Get ready to let the cat out of the bag with a 550 HP Jaguar super car that's rarer than a working Lucas ignition system. Here kitty, kitty, kitty.
You can count the number of mid-engine Jaguar models on one hand. And that's even if you're missing a finger or two. The XJ13 of 1965-66, the XJR-9/15 of the late ‘80s, and today's Nice Price or Crack Pipe candidate- the XJ220.
In the mid 1980s, Jaguar's chief engineer, Jim Randle, saw competitors' halo cars emerging on the market, and felt Jaguar should follow suit. The vision was for a Lightweight two-seat coupe with unmistakable Jaguar genes in its appearance, and an unrivaled top speed.
The resultant XJ220 debuted at the 1988 British Motor Show to universal acclaim, and it was announced that the now-fat cat would go into limited production. Eager buyers put down deposits based on the show car, which had a 6.2 litre DOHC V12, upward rising doors, and Ferguson all-wheel drive.
Due to development cost constraints, the production XJ220 ended up with the TWR-engineered twin turbo V6 from the Rover Metro 6R4 rally car, and sans the scissor doors or all-wheel drive. Those who had made deposits on the car were compensated for the loss of 6 cylinders, 2 driving wheels and Lambo doors with a significantly higher price tag- $650,000 or about 10% more than initially quoted.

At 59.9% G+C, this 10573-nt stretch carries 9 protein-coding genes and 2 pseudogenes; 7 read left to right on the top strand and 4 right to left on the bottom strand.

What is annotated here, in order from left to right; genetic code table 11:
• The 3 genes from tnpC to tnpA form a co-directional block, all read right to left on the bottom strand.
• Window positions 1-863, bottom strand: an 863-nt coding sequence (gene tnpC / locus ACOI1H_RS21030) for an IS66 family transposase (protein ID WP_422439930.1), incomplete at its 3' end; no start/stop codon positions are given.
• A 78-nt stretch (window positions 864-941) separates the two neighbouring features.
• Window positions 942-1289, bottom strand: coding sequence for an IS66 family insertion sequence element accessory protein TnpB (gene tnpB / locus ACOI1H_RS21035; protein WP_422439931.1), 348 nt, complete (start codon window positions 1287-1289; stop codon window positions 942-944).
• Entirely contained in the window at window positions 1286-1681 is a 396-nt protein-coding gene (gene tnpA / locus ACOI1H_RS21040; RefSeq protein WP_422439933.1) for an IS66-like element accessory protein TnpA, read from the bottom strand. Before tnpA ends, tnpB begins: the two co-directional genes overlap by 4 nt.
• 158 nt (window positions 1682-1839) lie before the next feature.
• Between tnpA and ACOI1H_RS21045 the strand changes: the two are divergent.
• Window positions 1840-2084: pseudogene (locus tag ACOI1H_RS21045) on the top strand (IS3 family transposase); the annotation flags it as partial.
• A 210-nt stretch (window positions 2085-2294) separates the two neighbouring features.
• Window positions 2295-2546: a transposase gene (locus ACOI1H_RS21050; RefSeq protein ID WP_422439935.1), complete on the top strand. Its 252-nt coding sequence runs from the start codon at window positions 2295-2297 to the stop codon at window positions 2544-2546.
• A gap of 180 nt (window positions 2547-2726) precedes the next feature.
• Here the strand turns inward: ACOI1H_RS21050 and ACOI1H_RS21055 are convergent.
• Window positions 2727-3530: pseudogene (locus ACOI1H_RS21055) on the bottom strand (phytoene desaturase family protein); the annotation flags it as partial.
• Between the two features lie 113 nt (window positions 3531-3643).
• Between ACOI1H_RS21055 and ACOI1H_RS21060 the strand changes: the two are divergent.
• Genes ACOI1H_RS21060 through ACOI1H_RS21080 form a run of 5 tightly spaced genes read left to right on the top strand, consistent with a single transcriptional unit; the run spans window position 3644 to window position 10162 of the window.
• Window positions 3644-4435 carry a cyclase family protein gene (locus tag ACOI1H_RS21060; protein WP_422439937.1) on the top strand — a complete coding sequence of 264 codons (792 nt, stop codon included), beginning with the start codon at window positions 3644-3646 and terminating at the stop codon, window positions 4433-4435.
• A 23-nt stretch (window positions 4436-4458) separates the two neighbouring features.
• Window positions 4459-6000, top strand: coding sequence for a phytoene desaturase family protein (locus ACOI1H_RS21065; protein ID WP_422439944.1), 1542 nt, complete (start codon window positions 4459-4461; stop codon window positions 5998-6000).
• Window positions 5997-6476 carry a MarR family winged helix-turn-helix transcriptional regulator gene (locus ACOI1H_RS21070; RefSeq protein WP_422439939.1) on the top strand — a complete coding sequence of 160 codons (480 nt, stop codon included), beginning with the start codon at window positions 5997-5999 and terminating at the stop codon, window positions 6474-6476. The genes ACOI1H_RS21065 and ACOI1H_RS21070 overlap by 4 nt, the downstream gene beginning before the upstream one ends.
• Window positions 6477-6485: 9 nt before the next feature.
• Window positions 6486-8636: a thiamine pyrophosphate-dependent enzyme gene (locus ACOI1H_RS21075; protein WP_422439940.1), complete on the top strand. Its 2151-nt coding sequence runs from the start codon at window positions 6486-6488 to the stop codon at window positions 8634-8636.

Despite this bumpy launch, TWR managed to squeeze out over 280 of the cars (Pininfarina designed one later on for the Sultan of Brunei) for Jaguar. The amazing bodywork is also remarkably efficient, allowing for a top speed of 215 mph, and providing articulating front and rear air control surfaces to help keep the shiny side up. In 1993, the competition version- the XJ220C- won the then newly created GT class at LeMans, and the street version held the production car top speed crown until the McLaren F1 knocked it off the pedestal in 1994.
This particular example is claimed to have been DOT/EPA certified in California, which is no small feat. It has 2,891 miles on the clock, and has a presence that is undeniable. But unlike, say, a Ferrari, there's a lack of universal iconic identification that tells the plebeians, as you pass them by, that this is a dramatically unique and valuable ride. And therein lies the rub, as Shakespeare most eloquently posited.
So are you a feline fancier who thinks $219,000 for an XJ220 is the cat's pajamas? Or does asking that much for a Jag make you want to cough up a hair ball?
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